Why I'm sticking with a laptop for work
Fueled by a very real BYOD trend, the talk of tablets replacing laptops and desktop computers just keeps getting louder.
Indeed, Apple CEO Tim Cook himself recently admitted that a downturn in Mac sales was partially the result of cannibalization by the iPad. While there are indeed legitimate advantages that the tablet offers over traditional computing devices, can the tablet truly replace the PC for work? For me at least, the answer is a definite"no."
Before I explain why, let me qualify that I've been a tablet user since the first iPad arrived in Singapore. I'm currently on a third-gen iPad, and also have an Android and PlayBook tablet that I use occasionally. I also use an iPhone 5 and BlackBerry 9780 (Not a BlackBerry 10 unfortunately) as my phone. And yes, I usually bring my laptop, a tablet and smartphones with me when I head out.
Lack of Windows
While my iPad tablet is excellent at a large number of tasks, it simply falls flat when it comes to the primary task I do every day: writing. The main issue revolves around its inability to let me easily work with multiple app windows at the same time. The ability to switch quickly between windows is pivotal, as I often have to reference technical information, copy out a quote, or obtain the URL of a related article in the midst of writing. I've tried the Galaxy Note 10.1, with its Multi Screen enhancement too, and found the experience to be too clunky.
The other key problem with tablets is its lack of a physical keyboard. As you may imagine, a virtual keyboard simply doesn't cut it when pounding out a couple of thousand words a day--and that doesn't including responding to emails and comments. And, the virtual keyboard consumes a significant amount of screen real estate when activated.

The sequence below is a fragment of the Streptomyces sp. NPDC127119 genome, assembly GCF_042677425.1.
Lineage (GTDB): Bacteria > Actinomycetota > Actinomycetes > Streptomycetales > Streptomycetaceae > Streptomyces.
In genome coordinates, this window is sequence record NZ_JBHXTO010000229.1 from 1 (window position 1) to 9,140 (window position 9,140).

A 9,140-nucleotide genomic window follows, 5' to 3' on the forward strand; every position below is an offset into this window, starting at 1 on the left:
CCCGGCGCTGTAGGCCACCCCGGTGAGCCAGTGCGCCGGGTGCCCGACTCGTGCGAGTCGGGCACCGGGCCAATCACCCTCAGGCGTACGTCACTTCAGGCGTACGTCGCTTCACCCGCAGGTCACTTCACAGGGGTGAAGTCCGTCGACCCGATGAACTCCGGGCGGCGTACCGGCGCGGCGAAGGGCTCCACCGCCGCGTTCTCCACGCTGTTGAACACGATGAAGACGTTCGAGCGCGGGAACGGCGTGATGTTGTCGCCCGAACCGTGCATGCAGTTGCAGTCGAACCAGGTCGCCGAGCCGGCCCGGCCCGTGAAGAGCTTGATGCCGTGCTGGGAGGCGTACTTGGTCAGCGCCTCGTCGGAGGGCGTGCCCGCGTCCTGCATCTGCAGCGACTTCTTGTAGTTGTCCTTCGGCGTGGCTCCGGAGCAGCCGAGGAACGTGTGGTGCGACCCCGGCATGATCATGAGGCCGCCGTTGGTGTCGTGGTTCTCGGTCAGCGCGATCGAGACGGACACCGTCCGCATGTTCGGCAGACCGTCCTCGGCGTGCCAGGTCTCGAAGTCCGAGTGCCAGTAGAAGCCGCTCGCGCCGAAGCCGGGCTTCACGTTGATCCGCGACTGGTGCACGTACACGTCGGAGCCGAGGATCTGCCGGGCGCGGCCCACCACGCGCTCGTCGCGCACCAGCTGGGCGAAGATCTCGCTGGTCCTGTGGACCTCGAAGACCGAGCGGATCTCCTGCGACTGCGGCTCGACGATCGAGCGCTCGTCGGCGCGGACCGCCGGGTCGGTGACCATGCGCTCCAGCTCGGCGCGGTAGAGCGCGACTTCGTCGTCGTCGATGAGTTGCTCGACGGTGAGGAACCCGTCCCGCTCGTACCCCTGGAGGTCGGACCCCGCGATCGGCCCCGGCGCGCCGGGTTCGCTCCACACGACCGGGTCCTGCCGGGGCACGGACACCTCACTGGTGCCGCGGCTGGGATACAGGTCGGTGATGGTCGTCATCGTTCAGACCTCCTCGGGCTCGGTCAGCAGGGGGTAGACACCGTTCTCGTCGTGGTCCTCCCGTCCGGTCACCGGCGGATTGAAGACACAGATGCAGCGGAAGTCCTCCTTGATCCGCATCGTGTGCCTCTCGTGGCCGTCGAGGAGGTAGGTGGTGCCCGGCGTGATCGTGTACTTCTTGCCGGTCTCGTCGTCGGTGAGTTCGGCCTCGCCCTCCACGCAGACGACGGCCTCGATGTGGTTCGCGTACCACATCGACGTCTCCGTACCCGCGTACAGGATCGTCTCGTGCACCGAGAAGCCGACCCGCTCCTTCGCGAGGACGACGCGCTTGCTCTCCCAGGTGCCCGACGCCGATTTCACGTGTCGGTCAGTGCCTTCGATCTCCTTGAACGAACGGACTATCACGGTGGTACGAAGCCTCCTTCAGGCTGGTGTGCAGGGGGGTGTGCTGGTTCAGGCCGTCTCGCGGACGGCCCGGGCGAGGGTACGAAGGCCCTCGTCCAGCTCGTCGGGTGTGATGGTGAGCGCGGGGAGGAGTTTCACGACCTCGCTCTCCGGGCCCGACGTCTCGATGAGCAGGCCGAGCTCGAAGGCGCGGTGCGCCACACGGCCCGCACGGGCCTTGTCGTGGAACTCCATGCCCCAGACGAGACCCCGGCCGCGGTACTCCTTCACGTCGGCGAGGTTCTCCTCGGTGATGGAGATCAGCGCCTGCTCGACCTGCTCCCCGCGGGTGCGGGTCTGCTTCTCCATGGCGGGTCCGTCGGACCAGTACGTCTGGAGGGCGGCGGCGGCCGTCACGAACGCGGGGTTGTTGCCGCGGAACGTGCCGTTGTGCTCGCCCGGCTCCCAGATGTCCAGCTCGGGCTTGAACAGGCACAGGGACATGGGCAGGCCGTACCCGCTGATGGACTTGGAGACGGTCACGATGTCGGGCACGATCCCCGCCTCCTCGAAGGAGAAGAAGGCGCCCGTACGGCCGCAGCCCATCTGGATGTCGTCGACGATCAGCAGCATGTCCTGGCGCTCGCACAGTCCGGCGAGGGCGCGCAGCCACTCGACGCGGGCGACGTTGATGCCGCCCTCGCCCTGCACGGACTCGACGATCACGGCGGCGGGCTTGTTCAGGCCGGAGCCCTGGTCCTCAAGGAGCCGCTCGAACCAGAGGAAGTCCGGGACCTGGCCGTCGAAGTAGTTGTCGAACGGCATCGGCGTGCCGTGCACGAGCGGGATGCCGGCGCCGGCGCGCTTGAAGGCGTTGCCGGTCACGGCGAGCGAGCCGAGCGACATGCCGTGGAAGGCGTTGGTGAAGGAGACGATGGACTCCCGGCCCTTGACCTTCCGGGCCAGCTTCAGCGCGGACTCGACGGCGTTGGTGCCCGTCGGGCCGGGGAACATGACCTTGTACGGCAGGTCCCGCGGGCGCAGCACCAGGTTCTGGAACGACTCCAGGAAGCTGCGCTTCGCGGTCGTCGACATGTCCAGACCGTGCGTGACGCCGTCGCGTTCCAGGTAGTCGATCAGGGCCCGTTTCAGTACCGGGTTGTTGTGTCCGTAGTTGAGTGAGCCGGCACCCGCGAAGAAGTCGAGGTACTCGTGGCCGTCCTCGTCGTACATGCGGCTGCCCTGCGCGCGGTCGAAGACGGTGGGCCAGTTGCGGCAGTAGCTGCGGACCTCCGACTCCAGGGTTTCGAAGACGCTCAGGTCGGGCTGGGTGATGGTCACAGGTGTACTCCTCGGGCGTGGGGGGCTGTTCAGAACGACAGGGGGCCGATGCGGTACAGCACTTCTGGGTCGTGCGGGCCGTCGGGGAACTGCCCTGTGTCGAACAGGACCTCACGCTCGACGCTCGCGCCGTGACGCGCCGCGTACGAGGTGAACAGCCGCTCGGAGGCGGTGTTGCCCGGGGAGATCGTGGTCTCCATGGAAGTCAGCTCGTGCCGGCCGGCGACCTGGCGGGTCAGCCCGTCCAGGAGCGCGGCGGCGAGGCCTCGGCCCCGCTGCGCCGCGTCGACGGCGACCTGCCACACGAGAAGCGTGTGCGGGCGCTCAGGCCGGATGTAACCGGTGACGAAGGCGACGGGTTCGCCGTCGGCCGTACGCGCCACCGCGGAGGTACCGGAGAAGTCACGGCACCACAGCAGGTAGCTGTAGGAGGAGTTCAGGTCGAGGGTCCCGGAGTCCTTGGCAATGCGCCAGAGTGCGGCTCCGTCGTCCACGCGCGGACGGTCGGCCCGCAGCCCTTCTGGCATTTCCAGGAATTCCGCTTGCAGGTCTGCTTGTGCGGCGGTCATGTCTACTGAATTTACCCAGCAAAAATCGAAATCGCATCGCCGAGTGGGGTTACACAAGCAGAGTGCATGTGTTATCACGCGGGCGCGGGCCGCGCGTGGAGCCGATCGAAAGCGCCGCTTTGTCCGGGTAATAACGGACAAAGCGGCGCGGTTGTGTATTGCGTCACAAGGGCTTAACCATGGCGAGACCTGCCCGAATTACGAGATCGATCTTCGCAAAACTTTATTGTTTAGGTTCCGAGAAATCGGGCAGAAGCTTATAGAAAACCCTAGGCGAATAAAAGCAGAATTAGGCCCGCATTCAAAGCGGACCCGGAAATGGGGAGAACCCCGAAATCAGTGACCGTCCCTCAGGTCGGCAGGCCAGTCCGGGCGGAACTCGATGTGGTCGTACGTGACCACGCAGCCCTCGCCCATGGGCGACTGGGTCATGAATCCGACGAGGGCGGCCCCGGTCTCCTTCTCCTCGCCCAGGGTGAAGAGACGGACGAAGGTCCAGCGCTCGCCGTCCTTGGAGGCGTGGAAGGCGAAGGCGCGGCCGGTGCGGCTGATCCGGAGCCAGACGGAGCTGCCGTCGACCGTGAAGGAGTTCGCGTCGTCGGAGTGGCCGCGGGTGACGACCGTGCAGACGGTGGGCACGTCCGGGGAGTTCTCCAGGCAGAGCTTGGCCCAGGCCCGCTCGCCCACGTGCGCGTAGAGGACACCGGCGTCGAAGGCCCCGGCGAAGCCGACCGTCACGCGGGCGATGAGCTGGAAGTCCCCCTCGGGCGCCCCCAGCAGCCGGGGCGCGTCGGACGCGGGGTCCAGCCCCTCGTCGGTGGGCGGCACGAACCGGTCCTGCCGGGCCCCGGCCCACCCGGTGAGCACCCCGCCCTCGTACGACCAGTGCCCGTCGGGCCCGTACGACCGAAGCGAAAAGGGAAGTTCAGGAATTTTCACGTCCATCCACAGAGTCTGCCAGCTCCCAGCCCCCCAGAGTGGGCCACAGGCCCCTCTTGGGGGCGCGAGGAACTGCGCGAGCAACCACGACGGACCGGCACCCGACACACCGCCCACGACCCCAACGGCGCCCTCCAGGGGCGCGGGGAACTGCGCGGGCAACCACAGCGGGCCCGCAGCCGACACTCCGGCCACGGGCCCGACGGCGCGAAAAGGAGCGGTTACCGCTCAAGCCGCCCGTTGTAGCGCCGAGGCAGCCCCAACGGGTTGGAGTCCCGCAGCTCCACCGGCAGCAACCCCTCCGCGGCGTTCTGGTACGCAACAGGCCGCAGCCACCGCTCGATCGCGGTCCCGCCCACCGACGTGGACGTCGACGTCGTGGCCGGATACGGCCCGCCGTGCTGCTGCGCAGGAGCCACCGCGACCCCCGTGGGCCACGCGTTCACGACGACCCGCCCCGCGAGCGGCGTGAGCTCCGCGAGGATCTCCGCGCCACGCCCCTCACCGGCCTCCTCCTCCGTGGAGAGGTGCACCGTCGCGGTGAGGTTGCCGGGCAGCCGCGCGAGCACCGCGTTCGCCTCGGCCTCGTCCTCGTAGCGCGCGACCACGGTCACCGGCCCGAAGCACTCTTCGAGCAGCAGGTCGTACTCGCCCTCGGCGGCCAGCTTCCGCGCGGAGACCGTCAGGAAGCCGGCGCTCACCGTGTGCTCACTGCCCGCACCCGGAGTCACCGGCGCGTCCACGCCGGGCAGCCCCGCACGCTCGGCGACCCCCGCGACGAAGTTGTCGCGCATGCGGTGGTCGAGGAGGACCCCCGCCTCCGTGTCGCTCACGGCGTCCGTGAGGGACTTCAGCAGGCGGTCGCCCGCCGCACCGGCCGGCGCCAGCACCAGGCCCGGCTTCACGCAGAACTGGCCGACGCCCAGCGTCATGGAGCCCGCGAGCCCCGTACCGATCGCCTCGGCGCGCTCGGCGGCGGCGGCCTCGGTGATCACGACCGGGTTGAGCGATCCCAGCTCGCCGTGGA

Why not pair an external hardware keyboard with the tablet? The issue with this idea is that a keyboard adds to the heft and weight of the tablet. So instead of bringing out a tablet and a separate keyboard, why not just bring out your laptop instead and enjoy its multi-window capability, larger screen, and full-sized keyboard?
Further more, I have had the opportunity to test out more than a dozen made-for-tablet keyboards to date, and one often unmentioned disadvantage of them is that they only work best on a flat table and require some seconds to setup. A laptop, on the other hand, wakes up from sleep mode within a couple of seconds.
Obviously, my reasons to sticking with a laptop may not apply to some of you. I'm curious to hear if your work allows you to switch exclusively to using a tablet. As usual, feel free to drop me an email, tweet me, or leave a note in the comment section on the FierceCIO:TechWatch web page. - Paul Mah (Twitter @paulmah)